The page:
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Benton County, Iowa Obituaries

Blairstown Press; Tuesday, February 2, 1925
James W. Athey



Lived For Sixty Years on Same Farm, Which He Bought From the Government for Eighty-three Cents An Acre

Another pioneer, one of the last of the real pioneers who brought Iowa from its primeval state to a land of plenty, has passed to his reward. James W. Athey of Blairstown, whose life story is told below, was the man and his history is of more than passing Interest. Ere long the last of this hardy stock will have passed from view and the connecting link between the old and the new will be but a memory but the work of these hardy, men and women will live on until the latest lapse of time.

An old man, a long time resident of the community, and a pioneer, has answered the final summons. James Washington Athey was born in Park County, Indiana on October 28, 1820, and quietly passed away from earth at his home in Blairstown, Iowa, on the morning of January 29, 1925, at the advanced age of 95 years, 3 months and 3 days.

He was the son of Judson W. and Susanna Athey who were pioneer American stock, the originators of which came from Ireland. There were ten children in the family, eight of whom preceded him in death. He came with his parents and their family to Iowa in 1846 and they settled in Cono township, now called Marengo township, Iowa County. In 1847 he started out make a home for himself and pre-empted a claim in Jefferson township, Poweshiek county, Iowa, where he lived for two years and then sold it for a yoke of oxen. In 1853 he located on a farm in LeRoy township, Benton County, one mile south of Blairstown which he purchased from the government for eighty-three cents an acre. For two years he was the only white settler in the township. He resided on this farm for over sixty years, selling it in 1914 when he moved to Blairstown to make his home for the remainder Of his life.

James W. Athey was married to Miss Sarah Catharine Brown of Johnson County, Iowa, on July l4, 1853 and they began housekeeping in the log cabin which the husband had erected on his newly acquired farm. To them were born four children, Joseph Alexander of Prairie du Chien, Wis., Emily A., who passed away in 1904, Judson W. of Nowata, Oklahoma and John M. The wife and mother passed away on November 11, 1865.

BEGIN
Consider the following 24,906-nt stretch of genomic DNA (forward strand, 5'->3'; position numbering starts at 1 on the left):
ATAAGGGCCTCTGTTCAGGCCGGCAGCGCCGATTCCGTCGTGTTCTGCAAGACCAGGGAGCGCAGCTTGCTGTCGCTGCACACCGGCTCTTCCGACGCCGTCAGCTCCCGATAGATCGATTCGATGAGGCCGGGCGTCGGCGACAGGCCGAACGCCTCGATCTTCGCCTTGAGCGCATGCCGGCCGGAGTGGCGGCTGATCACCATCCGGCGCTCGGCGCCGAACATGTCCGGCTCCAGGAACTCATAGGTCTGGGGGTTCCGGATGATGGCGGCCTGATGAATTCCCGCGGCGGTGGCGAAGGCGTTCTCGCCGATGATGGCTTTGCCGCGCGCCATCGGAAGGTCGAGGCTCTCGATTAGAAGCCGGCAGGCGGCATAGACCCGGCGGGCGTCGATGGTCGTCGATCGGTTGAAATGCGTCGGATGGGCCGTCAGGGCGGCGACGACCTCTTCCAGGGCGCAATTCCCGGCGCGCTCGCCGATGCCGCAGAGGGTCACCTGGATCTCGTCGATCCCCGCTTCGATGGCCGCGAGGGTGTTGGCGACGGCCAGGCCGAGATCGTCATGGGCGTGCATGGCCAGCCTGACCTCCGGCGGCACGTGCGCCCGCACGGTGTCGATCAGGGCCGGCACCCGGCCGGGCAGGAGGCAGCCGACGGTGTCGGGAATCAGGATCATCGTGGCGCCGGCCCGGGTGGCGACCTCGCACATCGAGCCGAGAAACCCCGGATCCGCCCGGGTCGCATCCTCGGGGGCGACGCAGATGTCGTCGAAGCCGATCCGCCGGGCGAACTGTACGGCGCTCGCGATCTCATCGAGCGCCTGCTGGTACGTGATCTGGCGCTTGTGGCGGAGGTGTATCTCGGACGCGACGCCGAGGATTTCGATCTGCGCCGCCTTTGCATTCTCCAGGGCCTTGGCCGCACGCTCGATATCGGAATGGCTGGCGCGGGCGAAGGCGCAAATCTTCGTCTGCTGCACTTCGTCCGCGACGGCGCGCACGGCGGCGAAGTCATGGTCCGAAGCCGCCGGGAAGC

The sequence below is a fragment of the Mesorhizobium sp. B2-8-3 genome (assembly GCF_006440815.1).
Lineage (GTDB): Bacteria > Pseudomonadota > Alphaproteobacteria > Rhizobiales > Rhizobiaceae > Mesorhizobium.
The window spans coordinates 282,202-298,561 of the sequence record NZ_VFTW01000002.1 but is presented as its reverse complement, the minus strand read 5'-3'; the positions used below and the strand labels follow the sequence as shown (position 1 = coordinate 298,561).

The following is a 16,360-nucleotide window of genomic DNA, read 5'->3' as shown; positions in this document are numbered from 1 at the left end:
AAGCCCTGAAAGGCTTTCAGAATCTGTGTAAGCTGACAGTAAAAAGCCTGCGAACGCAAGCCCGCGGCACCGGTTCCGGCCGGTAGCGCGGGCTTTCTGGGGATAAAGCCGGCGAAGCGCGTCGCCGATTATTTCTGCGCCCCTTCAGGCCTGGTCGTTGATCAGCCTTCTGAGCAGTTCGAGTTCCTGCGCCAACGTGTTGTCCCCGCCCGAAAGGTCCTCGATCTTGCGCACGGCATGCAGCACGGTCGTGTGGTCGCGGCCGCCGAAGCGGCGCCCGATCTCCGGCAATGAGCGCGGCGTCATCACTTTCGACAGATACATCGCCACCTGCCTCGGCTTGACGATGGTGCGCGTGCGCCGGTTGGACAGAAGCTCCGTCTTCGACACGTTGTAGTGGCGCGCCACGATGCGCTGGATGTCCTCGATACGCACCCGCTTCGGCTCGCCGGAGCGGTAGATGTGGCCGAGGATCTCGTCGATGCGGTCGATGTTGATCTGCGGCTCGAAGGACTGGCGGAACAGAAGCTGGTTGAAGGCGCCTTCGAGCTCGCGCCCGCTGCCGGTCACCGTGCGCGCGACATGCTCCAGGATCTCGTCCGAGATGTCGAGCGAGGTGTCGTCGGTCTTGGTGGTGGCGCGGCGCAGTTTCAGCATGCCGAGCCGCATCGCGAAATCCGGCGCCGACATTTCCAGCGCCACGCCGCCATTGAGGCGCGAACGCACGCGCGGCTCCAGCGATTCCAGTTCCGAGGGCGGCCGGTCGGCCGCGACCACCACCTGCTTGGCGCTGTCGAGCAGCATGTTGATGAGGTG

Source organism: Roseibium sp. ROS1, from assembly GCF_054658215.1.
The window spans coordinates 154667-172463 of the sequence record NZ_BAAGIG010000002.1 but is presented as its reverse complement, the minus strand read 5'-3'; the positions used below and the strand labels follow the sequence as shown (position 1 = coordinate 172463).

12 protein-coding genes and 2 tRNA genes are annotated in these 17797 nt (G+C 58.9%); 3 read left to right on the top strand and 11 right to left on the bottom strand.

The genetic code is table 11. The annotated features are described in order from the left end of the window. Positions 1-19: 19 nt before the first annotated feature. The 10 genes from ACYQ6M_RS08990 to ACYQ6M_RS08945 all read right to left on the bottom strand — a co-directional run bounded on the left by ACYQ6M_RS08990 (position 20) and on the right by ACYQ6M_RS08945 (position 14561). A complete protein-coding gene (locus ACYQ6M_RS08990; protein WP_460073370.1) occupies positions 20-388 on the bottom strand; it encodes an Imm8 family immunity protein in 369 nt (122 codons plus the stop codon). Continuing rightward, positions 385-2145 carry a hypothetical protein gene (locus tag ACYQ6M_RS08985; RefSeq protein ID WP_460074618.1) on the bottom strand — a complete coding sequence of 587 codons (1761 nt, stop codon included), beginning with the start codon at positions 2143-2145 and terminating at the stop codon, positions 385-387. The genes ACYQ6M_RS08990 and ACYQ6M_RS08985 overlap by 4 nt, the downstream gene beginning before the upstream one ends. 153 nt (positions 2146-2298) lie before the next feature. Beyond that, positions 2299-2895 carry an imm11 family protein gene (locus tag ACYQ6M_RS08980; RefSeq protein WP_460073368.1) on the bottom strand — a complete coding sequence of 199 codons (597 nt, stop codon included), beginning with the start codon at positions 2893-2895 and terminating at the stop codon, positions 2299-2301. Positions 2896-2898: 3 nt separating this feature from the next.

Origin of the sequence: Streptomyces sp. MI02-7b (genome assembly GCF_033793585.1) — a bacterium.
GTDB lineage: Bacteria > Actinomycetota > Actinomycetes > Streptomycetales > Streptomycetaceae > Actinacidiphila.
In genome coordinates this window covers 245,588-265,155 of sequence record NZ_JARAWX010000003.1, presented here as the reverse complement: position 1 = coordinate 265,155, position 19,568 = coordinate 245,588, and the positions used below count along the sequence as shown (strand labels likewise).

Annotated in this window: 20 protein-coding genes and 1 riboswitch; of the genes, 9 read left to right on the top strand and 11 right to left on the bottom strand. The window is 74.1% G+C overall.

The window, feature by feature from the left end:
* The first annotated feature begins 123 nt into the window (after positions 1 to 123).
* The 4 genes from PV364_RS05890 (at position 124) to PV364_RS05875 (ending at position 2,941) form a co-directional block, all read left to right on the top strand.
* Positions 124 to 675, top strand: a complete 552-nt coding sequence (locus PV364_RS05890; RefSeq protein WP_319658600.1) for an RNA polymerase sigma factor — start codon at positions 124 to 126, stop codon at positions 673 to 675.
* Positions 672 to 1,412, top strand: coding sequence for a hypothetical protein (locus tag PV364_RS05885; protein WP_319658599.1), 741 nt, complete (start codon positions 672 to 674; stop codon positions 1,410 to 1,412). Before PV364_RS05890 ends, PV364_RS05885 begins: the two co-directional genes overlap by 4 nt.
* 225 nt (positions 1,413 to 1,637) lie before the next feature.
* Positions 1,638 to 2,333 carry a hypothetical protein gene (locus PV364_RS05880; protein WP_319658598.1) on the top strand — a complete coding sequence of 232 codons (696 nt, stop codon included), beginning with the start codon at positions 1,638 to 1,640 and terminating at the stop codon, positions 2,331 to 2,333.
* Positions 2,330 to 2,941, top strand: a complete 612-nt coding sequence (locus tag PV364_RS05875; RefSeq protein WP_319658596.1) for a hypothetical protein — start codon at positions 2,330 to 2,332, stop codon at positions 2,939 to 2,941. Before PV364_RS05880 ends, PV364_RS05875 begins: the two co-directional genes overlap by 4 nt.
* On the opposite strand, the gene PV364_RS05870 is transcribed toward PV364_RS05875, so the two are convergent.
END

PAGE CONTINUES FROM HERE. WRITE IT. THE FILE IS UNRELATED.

On May 31, 1866, he was united in marriage with Mrs. Minerva Haughenbury and her two little children, Ellen and Joseph, came with her into the family and he became a father to them. To this union six children were born. Two of them Mattie and Emmett died in infancy. Clinton B. passed away on November 30, 1923 and Cora E. died on March 18, 1924. There remain James M. of Deep River Iowa and Roy who lives in Pomona, California and with them his two step children, Ellen and Joseph Haughenbury. Mrs. Athey died on April 23, 1924. There remain to mourn for him his five sons, two step children and one brother, M. J. Athey, of Belle Plaine. He has been in declining health since the death of his wife and has been tenderly cared for by his step daughter, Ellen, who has been his, main stay and comfort in these his declining years. His step son, Joseph Haughenbury has been by his side during the last fourteen months, with a willing hand helping to care for him and ministering to his every need.

Mr. Athey will be greatly missed in this community where he has lived for so many years. He has been a hard worker and a business factor till age prevented further activity. He enjoyed the fact that he plowed corn for seventy-five seasons, a great record.

He was a member of the Methodist Episcopal church for a long time being received on probation February 9, 1868 and was baptized and received into full connection on December 20th of the same year by the Rev. S. W. Heald. The first religious service in the township was held in his log cabin home. The Bible and the hymns he had learned were a great comfort to him in his last years.

The funeral services were held at his late home on Monday afternoon, February 2nd, conducted by his pastor, the Rev, S. C. Bretnall and the body was tenderly laid away in the family lot in the cemetery but a few rods from the old home on the farm.

The music was furnished by a mixed quartet. Miss Lydia Groff, Mrs. William Carlson, the Kouba brothers of Luzerne and were accompanied by Mrs. Delphia Rice.

The pall bearers were Frank Kouba, Charley Kreager, Wm. Hamman, John Schinn, Frank Heck and Wm. Trontzman.

Those from a distance, who were in attendance at the last rites were: Alexander Athey, Prairie du Chien, Wis.; Judson Athey, Nowota, Okla.; Mr. and Mrs. James Athey, Deep River, Ia.; Ray Athey, Pomona, Cal.; Mrs. Clint Athey and son Clarence of Des Moines; Mrs. John Athey, Cedar Rapids, Ia.; Mr. and Mrs. Ralph Smith of North English, Ia.; Mr. and Mrs. Harry Bell, Marengo; Louis, George and Morgan Merrifield and son George, Cedar Rapids; Clyde Howard, Belle Plaine; Milton Athey, Belle Plaine; Mrs. Martha Smith; Wm. and T. W. Smith of Marengo; Mr. and Mrs. L. Allen, Belle Plaine; Charles Glesking, Marengo.

James Athey of Deep River who was called here by the death of his father, James W. Athey on Wednesday, returned to his home on Friday. He returned early in the week to attend the funeral which was held on Monday.

{Submitter comment: Not related}
Submitted on Feb 10, 2006 by
John Shuck,

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